This book charts emerging and pressing issues and new forms of literature of Delhi by critics and scholars working on urban South Asia.
Incorporating original contributions by Delhi-based commentators and covering significant new genres, this volume will be required reading for researchers seeking a better understanding of how contemporary literature has registered the momentous economic and social forces reshaping India’s major cities. The book responds not only to the contextual challenge of a Delhi transformed by economic liberalisation and commercial growth into a global megacity, but also the emergent formal and generic changes through which this process has been monitored and critiqued in writing. The collection includes studies of the city as a disabling metropolis, as a space of marginal (electronic) text, as a zone of gendered spatiality and sexual violence, and a terrain in which ‘urban villagers’ have been displaced by the growing city. This timely collection also analyses emerging genres such as urban comix, digital narratives, literary reportage, and city biography.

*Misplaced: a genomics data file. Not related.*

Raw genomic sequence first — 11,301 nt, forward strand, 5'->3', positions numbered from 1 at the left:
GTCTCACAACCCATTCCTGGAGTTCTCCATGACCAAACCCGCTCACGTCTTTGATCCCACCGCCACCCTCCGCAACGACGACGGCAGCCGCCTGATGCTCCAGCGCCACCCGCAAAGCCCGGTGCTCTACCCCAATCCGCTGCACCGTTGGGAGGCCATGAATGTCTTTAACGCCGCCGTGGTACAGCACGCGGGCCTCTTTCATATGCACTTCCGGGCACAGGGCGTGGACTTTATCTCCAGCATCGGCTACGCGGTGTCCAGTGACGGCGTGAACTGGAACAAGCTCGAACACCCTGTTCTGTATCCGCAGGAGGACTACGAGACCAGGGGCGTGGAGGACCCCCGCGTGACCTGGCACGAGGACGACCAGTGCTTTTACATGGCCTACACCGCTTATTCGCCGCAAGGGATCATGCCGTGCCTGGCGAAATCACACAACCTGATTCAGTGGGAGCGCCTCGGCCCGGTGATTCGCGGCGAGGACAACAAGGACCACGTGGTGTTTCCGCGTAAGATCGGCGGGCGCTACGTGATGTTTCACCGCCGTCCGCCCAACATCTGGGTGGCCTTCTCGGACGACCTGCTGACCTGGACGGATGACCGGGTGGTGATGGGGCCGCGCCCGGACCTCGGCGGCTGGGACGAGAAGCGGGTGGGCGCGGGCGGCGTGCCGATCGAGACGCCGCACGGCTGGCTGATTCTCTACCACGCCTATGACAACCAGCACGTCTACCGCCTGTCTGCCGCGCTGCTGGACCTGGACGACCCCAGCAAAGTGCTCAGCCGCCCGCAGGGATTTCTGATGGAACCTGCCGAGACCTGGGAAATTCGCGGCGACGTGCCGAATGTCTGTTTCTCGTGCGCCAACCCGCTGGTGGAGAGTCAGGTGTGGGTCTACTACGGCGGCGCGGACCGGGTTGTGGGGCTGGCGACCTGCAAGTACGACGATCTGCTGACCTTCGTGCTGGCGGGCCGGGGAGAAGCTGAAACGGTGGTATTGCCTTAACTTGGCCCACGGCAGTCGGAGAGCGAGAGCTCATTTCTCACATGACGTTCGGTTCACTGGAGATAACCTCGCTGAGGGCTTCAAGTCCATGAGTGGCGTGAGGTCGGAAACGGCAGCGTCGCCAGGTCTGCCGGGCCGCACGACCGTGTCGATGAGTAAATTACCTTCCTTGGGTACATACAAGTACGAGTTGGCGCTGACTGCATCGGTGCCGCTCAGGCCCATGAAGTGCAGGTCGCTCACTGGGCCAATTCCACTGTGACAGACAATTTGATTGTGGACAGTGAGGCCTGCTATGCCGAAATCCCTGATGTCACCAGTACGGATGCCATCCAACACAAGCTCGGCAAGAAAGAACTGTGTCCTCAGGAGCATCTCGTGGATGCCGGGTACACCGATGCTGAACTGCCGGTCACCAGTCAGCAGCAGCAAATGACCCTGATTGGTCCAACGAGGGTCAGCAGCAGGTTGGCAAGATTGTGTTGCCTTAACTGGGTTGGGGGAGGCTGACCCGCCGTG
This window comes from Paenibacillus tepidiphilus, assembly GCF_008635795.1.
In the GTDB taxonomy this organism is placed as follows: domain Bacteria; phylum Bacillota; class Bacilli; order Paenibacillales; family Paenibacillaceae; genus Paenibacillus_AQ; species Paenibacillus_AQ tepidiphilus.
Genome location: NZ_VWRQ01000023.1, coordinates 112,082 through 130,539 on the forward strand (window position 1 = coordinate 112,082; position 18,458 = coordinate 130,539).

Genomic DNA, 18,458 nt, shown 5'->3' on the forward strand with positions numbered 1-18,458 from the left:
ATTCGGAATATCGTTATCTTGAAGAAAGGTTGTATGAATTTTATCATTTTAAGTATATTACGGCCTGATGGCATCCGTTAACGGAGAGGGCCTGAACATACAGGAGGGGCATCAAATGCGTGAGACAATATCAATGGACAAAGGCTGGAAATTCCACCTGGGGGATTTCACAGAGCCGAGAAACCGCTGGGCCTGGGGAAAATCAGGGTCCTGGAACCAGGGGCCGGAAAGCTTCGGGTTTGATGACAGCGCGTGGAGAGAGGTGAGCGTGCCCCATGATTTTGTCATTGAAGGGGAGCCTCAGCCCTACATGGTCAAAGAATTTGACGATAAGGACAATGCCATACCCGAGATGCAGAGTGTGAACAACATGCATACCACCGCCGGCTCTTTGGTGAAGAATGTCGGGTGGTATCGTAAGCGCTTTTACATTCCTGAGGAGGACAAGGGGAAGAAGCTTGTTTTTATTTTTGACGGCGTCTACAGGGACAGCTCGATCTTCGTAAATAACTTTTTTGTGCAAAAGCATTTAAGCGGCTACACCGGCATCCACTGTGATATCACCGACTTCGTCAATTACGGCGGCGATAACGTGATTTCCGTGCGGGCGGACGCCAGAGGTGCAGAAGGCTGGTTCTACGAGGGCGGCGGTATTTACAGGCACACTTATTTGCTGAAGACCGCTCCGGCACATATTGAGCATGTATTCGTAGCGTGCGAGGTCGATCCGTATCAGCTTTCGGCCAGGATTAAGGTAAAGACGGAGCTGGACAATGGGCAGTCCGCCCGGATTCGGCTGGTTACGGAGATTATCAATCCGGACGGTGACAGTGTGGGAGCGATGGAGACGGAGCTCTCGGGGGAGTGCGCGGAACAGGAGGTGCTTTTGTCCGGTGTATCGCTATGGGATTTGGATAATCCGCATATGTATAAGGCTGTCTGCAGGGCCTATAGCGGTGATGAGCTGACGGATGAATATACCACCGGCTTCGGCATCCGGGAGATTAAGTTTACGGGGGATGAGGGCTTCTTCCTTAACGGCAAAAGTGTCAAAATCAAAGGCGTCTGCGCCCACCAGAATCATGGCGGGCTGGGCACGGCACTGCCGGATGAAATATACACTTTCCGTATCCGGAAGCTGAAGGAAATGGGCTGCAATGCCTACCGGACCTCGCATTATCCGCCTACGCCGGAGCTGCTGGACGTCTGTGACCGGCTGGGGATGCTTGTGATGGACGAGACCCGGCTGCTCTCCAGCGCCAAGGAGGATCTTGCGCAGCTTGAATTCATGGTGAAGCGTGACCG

This book will be of interest to students and researchers in disciplines ranging from postcolonial and global literature to cultural studies, civic history, and South Asian and urban studies. It was originally published as a special issue of the Journal of Postcolonial Writing.
Introduction – Delhi: New writings on the megacity
Alex Tickell and Ruvani Ranasinha
1. Writing in from the periphery: Partition narratives from Rurban Delhi
2. No home for the disabled: The disabling metropolis of Delhi
3. Desire and disappearance in Delhi
4. "Capital" consciousness: Reading Rana Dasgupta
C. S. Bhagya and G. J. V. Prasad
5. From Cybermohalla to Trickster City: Writing from the margins of Delhi
Lipi Biswas Sen
6. Resisting re-orientalism in representation: Aman Sethi writes of Delhi
7. Transporting metropolitanism: Road-mapping feminist solutions to sexual violence in Delhi
8. "Out of place" women: Exploring gendered spatiality in Delhi
9. Urban comix: Subcultures, infrastructures and "the right to the city" in Delhi